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NC Democrats coping with all power lost in NC

Associated Press Published: November 11, 2012
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RALEIGH, N.C. (AP) — North Carolina Republicans can never remember soaring so high in state government with Pat McCrory entering the Executive Mansion and expanding GOP majorities at the Legislative Building come January.

Democrats can't remember sitting so low.

As the dominant force in North Carolina politics for over a century, Democrats almost always held all the strings of power in Raleigh. They'll all be cut after last week's election. The Democrats' 20-year winning streak for governor is over. They'll hold barely one-third of the Legislature's seats, and Republicans remain the majority on the state Supreme Court.

Democrats also took hits in federal races. North Carolina was the only battleground state President Barack Obama lost in his successful re-election campaign. And Democrats lost at least three U.S. House seats.

"The Democratic Party in North Carolina is as weak as it has ever been as a political power force," veteran North Carolina political researcher John Davis said.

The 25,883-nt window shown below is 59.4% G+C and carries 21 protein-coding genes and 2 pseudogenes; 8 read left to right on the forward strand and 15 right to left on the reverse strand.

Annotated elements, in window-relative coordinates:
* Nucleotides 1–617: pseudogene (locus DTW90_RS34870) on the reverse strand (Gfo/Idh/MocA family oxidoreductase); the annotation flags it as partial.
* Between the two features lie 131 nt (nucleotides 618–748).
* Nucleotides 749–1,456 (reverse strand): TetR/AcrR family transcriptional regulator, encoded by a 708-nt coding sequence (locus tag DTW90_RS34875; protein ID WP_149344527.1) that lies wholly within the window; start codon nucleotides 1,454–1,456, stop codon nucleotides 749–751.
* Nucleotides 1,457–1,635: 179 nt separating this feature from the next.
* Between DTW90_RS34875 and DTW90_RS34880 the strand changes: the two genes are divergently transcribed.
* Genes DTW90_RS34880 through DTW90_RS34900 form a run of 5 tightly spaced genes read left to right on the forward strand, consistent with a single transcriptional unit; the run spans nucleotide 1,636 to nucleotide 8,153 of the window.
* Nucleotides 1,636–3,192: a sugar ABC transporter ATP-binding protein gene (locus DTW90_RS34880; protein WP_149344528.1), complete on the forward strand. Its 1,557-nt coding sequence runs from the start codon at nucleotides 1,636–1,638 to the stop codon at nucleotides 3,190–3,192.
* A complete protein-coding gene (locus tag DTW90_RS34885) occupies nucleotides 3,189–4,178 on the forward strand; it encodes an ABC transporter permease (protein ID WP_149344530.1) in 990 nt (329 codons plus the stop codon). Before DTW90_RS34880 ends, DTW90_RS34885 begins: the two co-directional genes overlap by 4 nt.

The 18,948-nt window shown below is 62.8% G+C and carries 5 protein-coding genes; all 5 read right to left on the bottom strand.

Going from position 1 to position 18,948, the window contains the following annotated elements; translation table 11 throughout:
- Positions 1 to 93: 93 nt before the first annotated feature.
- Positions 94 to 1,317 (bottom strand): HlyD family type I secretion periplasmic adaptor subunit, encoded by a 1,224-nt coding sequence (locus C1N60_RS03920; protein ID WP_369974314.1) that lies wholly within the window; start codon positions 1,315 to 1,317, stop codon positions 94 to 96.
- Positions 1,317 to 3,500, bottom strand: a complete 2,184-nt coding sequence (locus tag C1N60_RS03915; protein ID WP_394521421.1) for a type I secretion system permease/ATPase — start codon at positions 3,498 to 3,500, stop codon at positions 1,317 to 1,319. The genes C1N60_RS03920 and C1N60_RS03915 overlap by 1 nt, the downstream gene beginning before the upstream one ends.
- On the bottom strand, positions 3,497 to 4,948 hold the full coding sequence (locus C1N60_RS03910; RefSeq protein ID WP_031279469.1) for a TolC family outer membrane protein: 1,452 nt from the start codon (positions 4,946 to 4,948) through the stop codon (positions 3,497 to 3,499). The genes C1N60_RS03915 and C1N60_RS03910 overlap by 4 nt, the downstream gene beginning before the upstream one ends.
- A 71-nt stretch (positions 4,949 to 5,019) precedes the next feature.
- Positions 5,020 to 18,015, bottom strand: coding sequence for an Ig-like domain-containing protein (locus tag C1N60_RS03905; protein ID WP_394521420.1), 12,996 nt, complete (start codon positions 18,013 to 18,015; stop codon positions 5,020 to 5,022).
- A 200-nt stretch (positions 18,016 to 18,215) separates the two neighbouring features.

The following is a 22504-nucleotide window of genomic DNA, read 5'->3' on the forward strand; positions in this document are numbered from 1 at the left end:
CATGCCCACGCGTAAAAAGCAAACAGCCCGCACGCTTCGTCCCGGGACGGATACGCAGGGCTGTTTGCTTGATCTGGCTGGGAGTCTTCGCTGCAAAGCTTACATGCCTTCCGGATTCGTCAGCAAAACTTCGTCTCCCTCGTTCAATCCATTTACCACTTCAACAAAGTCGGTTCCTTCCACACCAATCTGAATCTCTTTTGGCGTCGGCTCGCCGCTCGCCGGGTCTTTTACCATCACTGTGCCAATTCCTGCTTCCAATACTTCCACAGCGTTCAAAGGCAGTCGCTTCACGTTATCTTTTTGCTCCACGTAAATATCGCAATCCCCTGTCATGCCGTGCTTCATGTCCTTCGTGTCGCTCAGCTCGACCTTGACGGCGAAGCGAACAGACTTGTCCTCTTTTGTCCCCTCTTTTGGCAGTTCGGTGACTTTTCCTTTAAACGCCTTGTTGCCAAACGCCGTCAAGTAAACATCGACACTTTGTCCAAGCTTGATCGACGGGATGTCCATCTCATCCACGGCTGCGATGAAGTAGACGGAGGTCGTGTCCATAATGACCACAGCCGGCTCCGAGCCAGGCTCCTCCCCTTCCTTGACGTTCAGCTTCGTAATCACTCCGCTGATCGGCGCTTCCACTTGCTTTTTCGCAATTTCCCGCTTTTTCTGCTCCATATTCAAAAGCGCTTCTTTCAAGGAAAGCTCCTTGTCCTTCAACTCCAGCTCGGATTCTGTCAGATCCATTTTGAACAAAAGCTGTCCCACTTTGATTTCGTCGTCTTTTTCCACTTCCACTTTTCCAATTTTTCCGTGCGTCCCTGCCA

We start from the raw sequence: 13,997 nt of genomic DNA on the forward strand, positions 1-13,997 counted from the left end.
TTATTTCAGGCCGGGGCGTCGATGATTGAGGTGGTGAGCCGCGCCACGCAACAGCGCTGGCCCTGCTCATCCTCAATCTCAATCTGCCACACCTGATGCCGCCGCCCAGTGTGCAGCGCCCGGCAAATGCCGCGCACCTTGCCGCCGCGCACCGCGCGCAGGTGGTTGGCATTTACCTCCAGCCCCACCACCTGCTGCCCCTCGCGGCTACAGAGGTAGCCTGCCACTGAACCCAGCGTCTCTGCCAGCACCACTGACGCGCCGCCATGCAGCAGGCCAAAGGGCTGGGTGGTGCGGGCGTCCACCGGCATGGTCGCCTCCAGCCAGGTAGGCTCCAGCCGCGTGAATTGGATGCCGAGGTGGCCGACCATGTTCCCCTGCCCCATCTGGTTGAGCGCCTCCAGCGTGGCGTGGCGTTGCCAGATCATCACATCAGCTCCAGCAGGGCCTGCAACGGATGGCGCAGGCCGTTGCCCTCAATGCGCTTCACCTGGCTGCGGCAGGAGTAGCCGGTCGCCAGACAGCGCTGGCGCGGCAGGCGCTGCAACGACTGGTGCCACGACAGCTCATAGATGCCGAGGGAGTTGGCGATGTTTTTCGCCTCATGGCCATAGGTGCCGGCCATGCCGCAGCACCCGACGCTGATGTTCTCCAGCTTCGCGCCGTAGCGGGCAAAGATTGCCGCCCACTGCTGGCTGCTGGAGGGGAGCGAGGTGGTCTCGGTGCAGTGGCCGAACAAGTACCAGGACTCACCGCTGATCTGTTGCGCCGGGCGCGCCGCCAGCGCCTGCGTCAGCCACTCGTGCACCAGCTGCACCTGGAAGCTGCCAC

It's left Democrats wondering how they'll maximize what little influence they'll have and how to rebuild their brand in the state. But they're also nervous about whether 2012 was an aberration in a competitive two-party state or the start of a long-term hiatus.

"We're at a crossroads. I don't think anybody knows the answer to this question," said former Democratic Lt. Gov. Dennis Wicker, but "there's no question the Democratic Party is going to be going through a retooling process."

The first crack in Democratic dominance in state government opened 40 years ago when Jim Holshouser was elected the first GOP governor since 1901. GOP Gov. Jim Martin served for eight years a decade later, and the state House went Republican in the mid-1990s. The big moment came two years ago, when Republicans won a majority in both legislative chambers for the first time since 1870.

Democrats lost another nine seats in the House and one seat in the Senate on Election Day, meaning Republicans now hold veto-proof majorities in each chamber. Democrats, with just 61 seats in the 170-member Legislature, will have no way to stop GOP policies as long as most Republicans and McCrory are in agreement.

Democrats offer several explanations for their recent setbacks — some out of their control and others self-inflicted.

The slowly recovering economy and low approval numbers for outgoing Gov. Beverly Perdue put Democratic gubernatorial nominee Walter Dalton deep in a hole against McCrory, who narrowly lost to Perdue in 2008. Republicans also got to redraw district maps for the House and Senate and the U.S. House delegation.

"It shows the power of the pen — meaning the redistricting pen — and the power of the purse — meaning having tremendous access to a large amount of campaign money," said Rep. Deborah Ross, D-Wake, a minority whip. Democrats and their allies have challenged the legality of the maps.

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